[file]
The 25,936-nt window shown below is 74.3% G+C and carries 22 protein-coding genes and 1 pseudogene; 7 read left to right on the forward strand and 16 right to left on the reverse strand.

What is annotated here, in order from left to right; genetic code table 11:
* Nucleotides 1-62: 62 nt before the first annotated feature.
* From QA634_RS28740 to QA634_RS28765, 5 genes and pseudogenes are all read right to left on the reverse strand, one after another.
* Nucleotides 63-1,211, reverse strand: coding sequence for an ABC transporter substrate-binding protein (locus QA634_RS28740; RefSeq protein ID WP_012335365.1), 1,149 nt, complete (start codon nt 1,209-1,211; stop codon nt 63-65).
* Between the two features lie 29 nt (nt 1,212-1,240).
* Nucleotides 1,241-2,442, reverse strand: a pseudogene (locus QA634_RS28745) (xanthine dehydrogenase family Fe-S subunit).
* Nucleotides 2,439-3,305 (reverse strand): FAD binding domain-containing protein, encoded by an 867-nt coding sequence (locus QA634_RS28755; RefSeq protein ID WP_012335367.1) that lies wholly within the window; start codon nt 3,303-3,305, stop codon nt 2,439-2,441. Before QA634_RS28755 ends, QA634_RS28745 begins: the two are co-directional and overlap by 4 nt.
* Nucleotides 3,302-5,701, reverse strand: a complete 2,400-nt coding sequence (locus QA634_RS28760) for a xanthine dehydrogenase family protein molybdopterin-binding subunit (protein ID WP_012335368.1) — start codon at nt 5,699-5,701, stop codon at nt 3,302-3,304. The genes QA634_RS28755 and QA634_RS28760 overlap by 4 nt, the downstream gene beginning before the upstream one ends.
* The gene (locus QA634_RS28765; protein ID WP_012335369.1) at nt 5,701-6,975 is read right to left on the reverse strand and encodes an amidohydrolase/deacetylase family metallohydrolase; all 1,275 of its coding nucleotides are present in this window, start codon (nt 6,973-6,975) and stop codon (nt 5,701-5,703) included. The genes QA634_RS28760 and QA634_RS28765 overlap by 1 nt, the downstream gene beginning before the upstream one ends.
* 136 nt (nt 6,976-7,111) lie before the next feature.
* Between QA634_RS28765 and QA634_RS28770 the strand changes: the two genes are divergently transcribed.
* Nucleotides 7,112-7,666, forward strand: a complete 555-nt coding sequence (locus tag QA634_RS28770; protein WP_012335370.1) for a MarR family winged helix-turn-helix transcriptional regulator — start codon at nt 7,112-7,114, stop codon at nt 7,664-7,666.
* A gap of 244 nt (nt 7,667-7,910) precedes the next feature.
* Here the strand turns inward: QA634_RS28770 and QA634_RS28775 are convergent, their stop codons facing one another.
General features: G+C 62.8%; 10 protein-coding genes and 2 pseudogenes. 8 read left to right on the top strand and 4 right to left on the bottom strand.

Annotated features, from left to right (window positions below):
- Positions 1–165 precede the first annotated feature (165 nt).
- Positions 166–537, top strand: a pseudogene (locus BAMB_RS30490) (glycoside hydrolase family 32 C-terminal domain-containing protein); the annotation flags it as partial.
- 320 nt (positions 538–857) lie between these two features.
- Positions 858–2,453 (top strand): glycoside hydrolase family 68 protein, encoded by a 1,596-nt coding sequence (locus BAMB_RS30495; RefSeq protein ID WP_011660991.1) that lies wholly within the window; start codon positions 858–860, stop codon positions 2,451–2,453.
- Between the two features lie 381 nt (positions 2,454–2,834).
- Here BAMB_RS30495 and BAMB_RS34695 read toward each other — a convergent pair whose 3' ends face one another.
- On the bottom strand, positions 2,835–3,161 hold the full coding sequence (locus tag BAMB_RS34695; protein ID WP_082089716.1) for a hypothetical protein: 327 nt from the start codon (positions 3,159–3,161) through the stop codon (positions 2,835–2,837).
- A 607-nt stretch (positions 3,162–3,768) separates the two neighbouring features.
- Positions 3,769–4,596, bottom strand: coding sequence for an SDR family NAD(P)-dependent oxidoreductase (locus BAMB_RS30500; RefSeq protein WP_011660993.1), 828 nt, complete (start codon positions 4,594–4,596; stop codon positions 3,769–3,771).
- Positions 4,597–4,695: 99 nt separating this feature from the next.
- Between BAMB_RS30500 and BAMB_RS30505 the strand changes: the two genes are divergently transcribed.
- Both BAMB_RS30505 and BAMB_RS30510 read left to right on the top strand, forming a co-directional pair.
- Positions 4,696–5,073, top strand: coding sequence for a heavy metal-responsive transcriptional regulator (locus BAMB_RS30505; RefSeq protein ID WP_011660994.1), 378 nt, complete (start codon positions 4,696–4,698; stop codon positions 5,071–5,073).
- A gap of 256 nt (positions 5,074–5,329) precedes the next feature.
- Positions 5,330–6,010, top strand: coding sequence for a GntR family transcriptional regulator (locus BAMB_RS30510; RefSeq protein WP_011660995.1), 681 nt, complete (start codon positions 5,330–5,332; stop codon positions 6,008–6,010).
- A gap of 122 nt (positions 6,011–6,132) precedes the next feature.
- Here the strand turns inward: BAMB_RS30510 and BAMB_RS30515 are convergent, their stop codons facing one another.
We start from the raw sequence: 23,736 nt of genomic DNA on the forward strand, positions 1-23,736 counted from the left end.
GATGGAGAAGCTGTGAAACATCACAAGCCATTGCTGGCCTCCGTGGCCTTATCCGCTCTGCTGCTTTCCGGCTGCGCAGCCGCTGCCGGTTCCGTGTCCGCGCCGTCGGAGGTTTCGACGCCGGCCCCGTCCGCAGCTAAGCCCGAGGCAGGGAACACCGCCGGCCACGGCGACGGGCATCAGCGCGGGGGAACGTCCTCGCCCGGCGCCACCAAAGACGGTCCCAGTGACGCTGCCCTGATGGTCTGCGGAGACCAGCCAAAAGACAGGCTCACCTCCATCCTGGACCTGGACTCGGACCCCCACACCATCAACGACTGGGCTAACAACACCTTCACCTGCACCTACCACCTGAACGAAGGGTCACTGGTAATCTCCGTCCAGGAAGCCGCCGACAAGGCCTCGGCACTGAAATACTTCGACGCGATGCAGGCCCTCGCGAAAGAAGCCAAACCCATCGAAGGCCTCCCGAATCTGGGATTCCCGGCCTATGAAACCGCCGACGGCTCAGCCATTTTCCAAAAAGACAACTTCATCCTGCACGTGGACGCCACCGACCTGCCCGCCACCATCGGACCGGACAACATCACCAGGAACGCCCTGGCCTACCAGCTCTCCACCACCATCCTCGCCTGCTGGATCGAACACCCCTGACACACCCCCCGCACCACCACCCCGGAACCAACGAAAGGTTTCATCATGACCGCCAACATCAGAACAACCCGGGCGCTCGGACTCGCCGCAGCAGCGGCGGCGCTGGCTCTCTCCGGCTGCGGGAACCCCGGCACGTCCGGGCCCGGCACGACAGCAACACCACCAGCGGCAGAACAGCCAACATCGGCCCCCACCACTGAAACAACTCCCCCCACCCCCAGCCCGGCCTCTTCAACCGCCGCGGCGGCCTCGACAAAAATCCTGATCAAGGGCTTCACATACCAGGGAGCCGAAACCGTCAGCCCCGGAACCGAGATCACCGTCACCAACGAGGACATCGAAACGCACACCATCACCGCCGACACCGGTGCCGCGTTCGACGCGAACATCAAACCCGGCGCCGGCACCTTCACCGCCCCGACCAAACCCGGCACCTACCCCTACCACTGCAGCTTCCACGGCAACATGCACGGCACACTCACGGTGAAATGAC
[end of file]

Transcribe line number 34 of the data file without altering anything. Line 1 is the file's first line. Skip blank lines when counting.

- Here the strand turns inward: BAMB_RS30510 and BAMB_RS30515 are convergent, their stop codons facing one another.